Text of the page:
Nebraska has a new pro-life state senator, one who could help usher in legal protections for unborn babies as the U.S. Supreme Court appears poised to overturn Roe v. Wade.
On Tuesday, Gov. Pete Ricketts appointed Kathleen Kauth to fill the seat of the late state Sen. Rich Pahls, who died from cancer this spring. She will represent the 31st legislative district in western Omaha.
Kauth, a pro-life Republican, could be a deciding vote on legislation to protect unborn babies’ right to life once the Supreme Court overturns Roe.
The Nebraska legislature narrowly failed to pass an abortion ban in April, coming just two votes shy of stopping pro-abortion Democrats’ filibuster. Pahls was pro-life, but he did not vote because he was absent due to health problems.
Kauth promised that she will vote for the bill during her swearing in ceremony Tuesday, the Associated Press reports.
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“I am pro-life and I thought the bill that was recently presented was a very solid one,” she said, adding that she would “consider it an honor” to support pro-life legislation.
Ricketts said he chose Kauth because of her solid pro-life views, telling reporters, “I always look for pro-life candidates.”
Just one more vote in the legislature would mean Nebraska could pass a bill to ban abortions and save thousands of unborn babies’ lives. And there is a Democrat lawmaker who may be that vote.
Here’s more from the AP:
One other lawmaker, Democratic state Sen. Justin Wayne, of Omaha, is seen as a key swing vote who might give [pro-life advocates] the last bit of support they need to pass it.
Wayne was absent from the legislative chamber when lawmakers considered the ban in April, and he has declined to say whether he would support or oppose it. An aide said Tuesday that Wayne wouldn’t be available to comment.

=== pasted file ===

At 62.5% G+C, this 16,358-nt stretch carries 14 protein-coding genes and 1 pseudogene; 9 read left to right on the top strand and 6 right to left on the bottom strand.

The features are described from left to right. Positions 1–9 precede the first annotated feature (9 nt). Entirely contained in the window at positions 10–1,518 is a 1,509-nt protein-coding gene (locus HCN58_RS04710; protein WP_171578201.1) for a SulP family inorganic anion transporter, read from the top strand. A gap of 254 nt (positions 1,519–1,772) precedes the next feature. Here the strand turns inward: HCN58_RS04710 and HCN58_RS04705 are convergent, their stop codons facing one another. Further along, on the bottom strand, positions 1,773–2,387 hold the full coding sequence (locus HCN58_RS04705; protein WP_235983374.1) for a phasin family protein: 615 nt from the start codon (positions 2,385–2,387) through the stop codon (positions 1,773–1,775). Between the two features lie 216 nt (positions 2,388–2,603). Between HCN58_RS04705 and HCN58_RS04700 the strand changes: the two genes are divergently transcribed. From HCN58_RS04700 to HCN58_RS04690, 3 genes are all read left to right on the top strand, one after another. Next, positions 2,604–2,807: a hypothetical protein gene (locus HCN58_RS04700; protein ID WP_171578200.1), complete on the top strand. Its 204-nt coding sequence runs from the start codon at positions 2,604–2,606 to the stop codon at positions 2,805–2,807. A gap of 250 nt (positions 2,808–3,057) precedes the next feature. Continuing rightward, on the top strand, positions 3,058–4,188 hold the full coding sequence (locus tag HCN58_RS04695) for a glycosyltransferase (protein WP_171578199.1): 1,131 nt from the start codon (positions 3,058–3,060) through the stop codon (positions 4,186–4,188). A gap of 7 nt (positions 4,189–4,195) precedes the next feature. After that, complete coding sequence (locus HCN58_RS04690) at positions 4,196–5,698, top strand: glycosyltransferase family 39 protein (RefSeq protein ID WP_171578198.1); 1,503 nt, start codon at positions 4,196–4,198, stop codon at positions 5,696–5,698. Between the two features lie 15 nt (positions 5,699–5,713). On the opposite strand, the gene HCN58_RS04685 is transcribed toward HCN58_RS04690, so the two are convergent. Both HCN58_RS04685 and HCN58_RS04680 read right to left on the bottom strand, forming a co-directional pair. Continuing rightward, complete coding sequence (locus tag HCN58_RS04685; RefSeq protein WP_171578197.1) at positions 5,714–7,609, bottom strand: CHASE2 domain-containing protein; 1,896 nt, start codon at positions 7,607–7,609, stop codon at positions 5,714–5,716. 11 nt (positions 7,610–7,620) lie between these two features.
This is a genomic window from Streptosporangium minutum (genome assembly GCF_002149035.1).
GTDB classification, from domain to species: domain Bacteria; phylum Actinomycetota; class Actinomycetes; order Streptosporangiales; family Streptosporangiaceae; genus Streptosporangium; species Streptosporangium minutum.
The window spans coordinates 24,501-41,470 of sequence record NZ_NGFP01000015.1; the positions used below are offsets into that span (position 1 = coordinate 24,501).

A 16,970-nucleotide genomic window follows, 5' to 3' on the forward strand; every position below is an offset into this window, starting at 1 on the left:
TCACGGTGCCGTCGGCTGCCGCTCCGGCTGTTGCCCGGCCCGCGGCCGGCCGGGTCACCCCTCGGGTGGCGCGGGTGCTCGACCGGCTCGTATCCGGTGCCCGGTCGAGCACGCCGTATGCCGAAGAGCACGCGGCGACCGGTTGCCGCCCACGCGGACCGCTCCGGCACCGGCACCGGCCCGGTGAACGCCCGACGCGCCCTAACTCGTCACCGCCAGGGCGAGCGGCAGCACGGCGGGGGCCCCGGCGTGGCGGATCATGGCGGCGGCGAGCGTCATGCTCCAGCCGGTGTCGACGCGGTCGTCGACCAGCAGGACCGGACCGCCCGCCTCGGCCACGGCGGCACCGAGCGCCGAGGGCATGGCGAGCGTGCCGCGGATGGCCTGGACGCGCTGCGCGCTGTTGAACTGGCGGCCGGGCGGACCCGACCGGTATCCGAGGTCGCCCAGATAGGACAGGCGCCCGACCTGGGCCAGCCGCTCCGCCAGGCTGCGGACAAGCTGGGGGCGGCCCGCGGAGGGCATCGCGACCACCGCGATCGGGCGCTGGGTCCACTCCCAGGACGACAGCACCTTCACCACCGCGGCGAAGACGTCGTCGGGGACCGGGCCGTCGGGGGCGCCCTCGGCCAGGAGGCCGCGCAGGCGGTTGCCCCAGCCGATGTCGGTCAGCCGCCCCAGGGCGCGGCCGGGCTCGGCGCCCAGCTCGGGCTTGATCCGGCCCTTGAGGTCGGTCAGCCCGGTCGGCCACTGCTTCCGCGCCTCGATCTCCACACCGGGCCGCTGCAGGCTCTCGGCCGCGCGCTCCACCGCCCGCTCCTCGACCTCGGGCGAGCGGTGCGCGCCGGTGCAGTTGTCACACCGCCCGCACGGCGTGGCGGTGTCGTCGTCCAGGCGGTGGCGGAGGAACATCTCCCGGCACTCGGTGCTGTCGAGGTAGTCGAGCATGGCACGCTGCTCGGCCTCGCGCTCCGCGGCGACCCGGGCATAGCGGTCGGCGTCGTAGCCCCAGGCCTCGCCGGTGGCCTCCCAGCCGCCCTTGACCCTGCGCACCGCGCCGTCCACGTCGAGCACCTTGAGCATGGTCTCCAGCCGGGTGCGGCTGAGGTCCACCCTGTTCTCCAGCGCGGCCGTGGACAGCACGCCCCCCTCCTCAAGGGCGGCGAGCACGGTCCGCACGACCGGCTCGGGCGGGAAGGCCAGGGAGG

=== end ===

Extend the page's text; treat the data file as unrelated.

The Human Life Protection Act (Legislative Bill 933) sponsored by state Sens. Joni Albrecht and Mike Flood, would ban abortions in Nebraska as soon as the Supreme Court overturns Roe and allows states to protect unborn babies again. The bill allows exceptions if the mother’s life is at risk.
“We’re not going to kill babies in Nebraska anymore. We’re going to take care of them,” Albrecht said in April before the bill failed to pass. “No one should have the right to kill an unborn child that doesn’t have a voice.”
In 2021, 2,378 abortions were done in Nebraska, according to state health statistics.
Ricketts said he may call a special session this summer to pass pro-life legislation if Roe is overturned, according to the report.
In May, a leaked draft ruling showed a majority of the justices overturning Roe through the Mississippi case Dobbs v. Jackson Women’s Health. A final ruling is expected sometime later this month.
The Guttmacher Institute estimates 26 states “are certain or likely to ban abortions” if the Supreme Court gets rid of Roe. Researchers estimate abortion numbers would drop by about 120,000 in the first year and potentially even more in subsequent years if the high court allows states to ban abortions again.
Meanwhile, pro-life advocates also are working to expand support services for families in need, through pregnancy centers, maternity homes, and even programs to help pregnant mothers in prison choose life for their babies.